“If there was a change of parliament we could
resubmit the submission [to a new
Attorney-General]”, Ms Duroux said.
“We’re not giving up just yet. We’re going to keep
MICHELLE STADHAMS, EVELYN’S AUNTY: Rebecca had
come in and said, "Evelyn's missing", and I said to
her, you know, "What do you mean missing?" I just
started spinning because I just couldn't believe
what I was hearing.
KODIE BEDFORD: Michelle Stadhams is reliving
the night her niece Evelyn Greenup disappeared. It's
now been 20 years since Evelyn's death, but the
memories are still fresh.
MICHELLE STADHAMS: I had to go around and tell
everybody else, you know, get up looking for her, we
can't find her.
KODIE BEDFORD: Evelyn was one of three
Aboriginal children to disappear from the Bowraville
mission in northern NSW. All three disappeared over
the course of five months. 16-year-old Colleen
Walker was the first to go missing in September
1990. Her body was never found, but her weighted
down clothes were discovered here in the Nambucca
River seven months later. Four-year-old Evelyn was
murdered in October 1990, and in February 1991,
16-year-old Clinton Speedy-Duroux had also been
murdered. Both Clinton and Evelyn's remains were
found four kilometres apart in the same tract of
bushland just outside the town. For the families,
the pain of losing their loved ones has been
intensified by the fact no one has been convicted
over their deaths.
DIANNE DUROUX, CLINTON’S AUNTY: The pain is
still there. You know, I don't think it will ever go
away. You know, to find out, you know, something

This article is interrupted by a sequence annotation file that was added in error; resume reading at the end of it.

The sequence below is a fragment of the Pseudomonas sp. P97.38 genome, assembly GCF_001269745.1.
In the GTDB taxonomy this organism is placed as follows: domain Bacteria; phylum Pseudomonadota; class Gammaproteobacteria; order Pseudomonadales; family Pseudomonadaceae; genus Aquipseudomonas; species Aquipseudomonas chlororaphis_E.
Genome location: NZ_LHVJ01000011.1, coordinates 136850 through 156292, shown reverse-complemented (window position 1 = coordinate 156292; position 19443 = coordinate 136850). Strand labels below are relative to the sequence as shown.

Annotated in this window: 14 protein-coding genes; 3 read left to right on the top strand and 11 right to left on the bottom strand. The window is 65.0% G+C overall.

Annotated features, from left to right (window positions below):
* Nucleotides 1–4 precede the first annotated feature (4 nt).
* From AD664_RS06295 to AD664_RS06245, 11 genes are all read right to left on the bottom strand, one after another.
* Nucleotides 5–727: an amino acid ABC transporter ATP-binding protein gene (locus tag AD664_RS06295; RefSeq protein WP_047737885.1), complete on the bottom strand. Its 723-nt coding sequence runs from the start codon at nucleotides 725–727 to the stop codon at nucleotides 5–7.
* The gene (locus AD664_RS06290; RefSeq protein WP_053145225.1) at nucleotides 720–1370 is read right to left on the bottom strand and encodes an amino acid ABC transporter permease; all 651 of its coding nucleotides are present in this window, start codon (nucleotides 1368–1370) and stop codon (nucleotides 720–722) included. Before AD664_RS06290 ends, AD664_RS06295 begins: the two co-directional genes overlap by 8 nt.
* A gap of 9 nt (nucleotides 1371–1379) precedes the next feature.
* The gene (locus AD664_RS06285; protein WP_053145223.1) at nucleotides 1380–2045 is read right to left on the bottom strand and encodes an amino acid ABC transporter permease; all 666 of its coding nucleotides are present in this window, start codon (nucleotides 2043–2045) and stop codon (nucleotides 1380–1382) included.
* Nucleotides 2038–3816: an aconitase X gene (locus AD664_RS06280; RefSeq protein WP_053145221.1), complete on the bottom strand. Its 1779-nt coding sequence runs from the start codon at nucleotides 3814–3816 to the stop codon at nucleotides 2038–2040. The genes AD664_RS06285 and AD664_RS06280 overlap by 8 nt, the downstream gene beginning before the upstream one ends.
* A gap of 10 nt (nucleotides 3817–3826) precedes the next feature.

like that had happened to him and where they found
him and, you know, how he was found.
MICHELLE STADHAMS: We want justice. We want
someone behind bars. We want to be able to say, "You
did this to our girl, you took her away." We want
someone to be accountable for taking her life.
KODIE BEDFORD: For the past 14 years,
Detective Inspector Gary Jubelin has led the police
investigation into the deaths. During that time he's
become close to the grieving families.
DETECTIVE INSPECTOR GARY JUBELIN, NSW POLICE:
They've taken comfort from the fact that people do
care, and that people are trying to help them find
out what happened to their children and then bring
KODIE BEDFORD: A local Bowraville man was
charged over the murders of Clinton and Evelyn, but
he was separately tried and acquitted in both cases.
No charge has yet been laid for Colleen's death.
Over the years the families of the three victims
have continued their efforts to have the same man
retried for the deaths, believing that the
circumstances surrounding all three deaths should be
put before the court at the same time. And with the
2006 legislation now allowing the NSW courts to
override changes to the double jeopardy principle,
which says an acquitted person cannot be tried
twice, they hold hopes that the NSW Attorney-General
will use the new retrial laws to have the cases
reopened. Sydney barrister Chris Barry believes it
will be rare that a case is able to meet the strict
criteria necessary for this to happen.
CHRIS BARRY, BARRISTER: For them to do that
that they need to satisfy the court of criminal
appeal that there is fresh and compelling evidence
against the particular person and the court of
criminal appeal needs to be satisfied that it's in